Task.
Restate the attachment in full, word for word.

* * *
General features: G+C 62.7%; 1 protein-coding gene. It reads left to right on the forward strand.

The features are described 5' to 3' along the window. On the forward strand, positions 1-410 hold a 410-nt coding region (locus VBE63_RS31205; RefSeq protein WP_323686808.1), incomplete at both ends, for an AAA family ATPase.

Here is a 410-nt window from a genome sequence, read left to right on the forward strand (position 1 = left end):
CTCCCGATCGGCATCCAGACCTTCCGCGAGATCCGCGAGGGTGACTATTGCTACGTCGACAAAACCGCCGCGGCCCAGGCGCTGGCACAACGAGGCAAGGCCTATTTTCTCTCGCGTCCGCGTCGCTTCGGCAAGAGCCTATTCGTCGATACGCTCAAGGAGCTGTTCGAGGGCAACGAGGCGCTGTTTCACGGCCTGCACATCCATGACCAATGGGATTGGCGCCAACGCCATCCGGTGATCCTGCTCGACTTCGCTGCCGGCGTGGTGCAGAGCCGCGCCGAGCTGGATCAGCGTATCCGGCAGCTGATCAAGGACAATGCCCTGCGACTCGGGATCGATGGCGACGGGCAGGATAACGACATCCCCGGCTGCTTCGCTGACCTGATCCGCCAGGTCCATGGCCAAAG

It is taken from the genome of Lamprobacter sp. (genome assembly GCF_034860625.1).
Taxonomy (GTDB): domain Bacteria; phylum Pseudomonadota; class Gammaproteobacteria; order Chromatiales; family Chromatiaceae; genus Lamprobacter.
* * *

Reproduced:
General features: G+C 62.7%; 1 protein-coding gene. It reads left to right on the forward strand.

The features are described 5' to 3' along the window. On the forward strand, positions 1-410 hold a 410-nt coding region (locus VBE63_RS31205; RefSeq protein WP_323686808.1), incomplete at both ends, for an AAA family ATPase.

Here is a 410-nt window from a genome sequence, read left to right on the forward strand (position 1 = left end):
CTCCCGATCGGCATCCAGACCTTCCGCGAGATCCGCGAGGGTGACTATTGCTACGTCGACAAAACCGCCGCGGCCCAGGCGCTGGCACAACGAGGCAAGGCCTATTTTCTCTCGCGTCCGCGTCGCTTCGGCAAGAGCCTATTCGTCGATACGCTCAAGGAGCTGTTCGAGGGCAACGAGGCGCTGTTTCACGGCCTGCACATCCATGACCAATGGGATTGGCGCCAACGCCATCCGGTGATCCTGCTCGACTTCGCTGCCGGCGTGGTGCAGAGCCGCGCCGAGCTGGATCAGCGTATCCGGCAGCTGATCAAGGACAATGCCCTGCGACTCGGGATCGATGGCGACGGGCAGGATAACGACATCCCCGGCTGCTTCGCTGACCTGATCCGCCAGGTCCATGGCCAAAG

It is taken from the genome of Lamprobacter sp. (genome assembly GCF_034860625.1).
Taxonomy (GTDB): domain Bacteria; phylum Pseudomonadota; class Gammaproteobacteria; order Chromatiales; family Chromatiaceae; genus Lamprobacter.